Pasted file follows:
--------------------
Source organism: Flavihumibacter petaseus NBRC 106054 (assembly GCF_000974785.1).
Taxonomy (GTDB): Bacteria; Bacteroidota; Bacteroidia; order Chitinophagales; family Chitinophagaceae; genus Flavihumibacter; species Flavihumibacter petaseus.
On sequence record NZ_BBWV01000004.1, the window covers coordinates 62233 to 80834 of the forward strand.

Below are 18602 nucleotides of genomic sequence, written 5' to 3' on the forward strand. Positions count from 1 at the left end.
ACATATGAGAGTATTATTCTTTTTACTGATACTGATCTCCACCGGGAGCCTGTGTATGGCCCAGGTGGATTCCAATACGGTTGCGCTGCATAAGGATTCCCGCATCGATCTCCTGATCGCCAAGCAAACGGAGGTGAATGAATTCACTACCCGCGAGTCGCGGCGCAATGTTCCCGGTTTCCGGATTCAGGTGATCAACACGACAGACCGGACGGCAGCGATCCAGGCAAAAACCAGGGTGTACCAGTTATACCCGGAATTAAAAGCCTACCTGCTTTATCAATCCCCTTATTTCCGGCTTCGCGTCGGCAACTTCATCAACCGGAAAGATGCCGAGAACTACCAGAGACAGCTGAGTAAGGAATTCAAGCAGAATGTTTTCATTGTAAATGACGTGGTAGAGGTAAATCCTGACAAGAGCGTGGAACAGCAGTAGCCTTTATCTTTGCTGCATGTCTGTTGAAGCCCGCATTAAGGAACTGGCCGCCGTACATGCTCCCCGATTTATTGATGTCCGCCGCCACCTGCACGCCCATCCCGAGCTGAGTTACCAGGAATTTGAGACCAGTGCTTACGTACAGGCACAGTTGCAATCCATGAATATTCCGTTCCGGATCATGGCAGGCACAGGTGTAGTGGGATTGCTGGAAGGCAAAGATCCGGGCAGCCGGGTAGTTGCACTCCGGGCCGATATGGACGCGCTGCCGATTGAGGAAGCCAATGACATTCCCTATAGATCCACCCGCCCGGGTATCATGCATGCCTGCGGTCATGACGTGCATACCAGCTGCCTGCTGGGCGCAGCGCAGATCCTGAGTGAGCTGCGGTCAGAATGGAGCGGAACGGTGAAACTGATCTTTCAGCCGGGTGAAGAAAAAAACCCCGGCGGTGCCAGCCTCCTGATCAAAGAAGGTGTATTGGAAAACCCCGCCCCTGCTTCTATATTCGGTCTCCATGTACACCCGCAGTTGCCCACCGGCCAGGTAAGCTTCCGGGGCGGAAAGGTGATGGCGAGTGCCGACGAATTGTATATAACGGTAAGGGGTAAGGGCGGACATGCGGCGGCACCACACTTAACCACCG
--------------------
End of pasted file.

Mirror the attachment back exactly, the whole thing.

Source organism: Flavihumibacter petaseus NBRC 106054 (assembly GCF_000974785.1).
Taxonomy (GTDB): Bacteria; Bacteroidota; Bacteroidia; order Chitinophagales; family Chitinophagaceae; genus Flavihumibacter; species Flavihumibacter petaseus.
On sequence record NZ_BBWV01000004.1, the window covers coordinates 62233 to 80834 of the forward strand.

Below are 18602 nucleotides of genomic sequence, written 5' to 3' on the forward strand. Positions count from 1 at the left end.
ACATATGAGAGTATTATTCTTTTTACTGATACTGATCTCCACCGGGAGCCTGTGTATGGCCCAGGTGGATTCCAATACGGTTGCGCTGCATAAGGATTCCCGCATCGATCTCCTGATCGCCAAGCAAACGGAGGTGAATGAATTCACTACCCGCGAGTCGCGGCGCAATGTTCCCGGTTTCCGGATTCAGGTGATCAACACGACAGACCGGACGGCAGCGATCCAGGCAAAAACCAGGGTGTACCAGTTATACCCGGAATTAAAAGCCTACCTGCTTTATCAATCCCCTTATTTCCGGCTTCGCGTCGGCAACTTCATCAACCGGAAAGATGCCGAGAACTACCAGAGACAGCTGAGTAAGGAATTCAAGCAGAATGTTTTCATTGTAAATGACGTGGTAGAGGTAAATCCTGACAAGAGCGTGGAACAGCAGTAGCCTTTATCTTTGCTGCATGTCTGTTGAAGCCCGCATTAAGGAACTGGCCGCCGTACATGCTCCCCGATTTATTGATGTCCGCCGCCACCTGCACGCCCATCCCGAGCTGAGTTACCAGGAATTTGAGACCAGTGCTTACGTACAGGCACAGTTGCAATCCATGAATATTCCGTTCCGGATCATGGCAGGCACAGGTGTAGTGGGATTGCTGGAAGGCAAAGATCCGGGCAGCCGGGTAGTTGCACTCCGGGCCGATATGGACGCGCTGCCGATTGAGGAAGCCAATGACATTCCCTATAGATCCACCCGCCCGGGTATCATGCATGCCTGCGGTCATGACGTGCATACCAGCTGCCTGCTGGGCGCAGCGCAGATCCTGAGTGAGCTGCGGTCAGAATGGAGCGGAACGGTGAAACTGATCTTTCAGCCGGGTGAAGAAAAAAACCCCGGCGGTGCCAGCCTCCTGATCAAAGAAGGTGTATTGGAAAACCCCGCCCCTGCTTCTATATTCGGTCTCCATGTACACCCGCAGTTGCCCACCGGCCAGGTAAGCTTCCGGGGCGGAAAGGTGATGGCGAGTGCCGACGAATTGTATATAACGGTAAGGGGTAAGGGCGGACATGCGGCGGCACCACACTTAACCACCG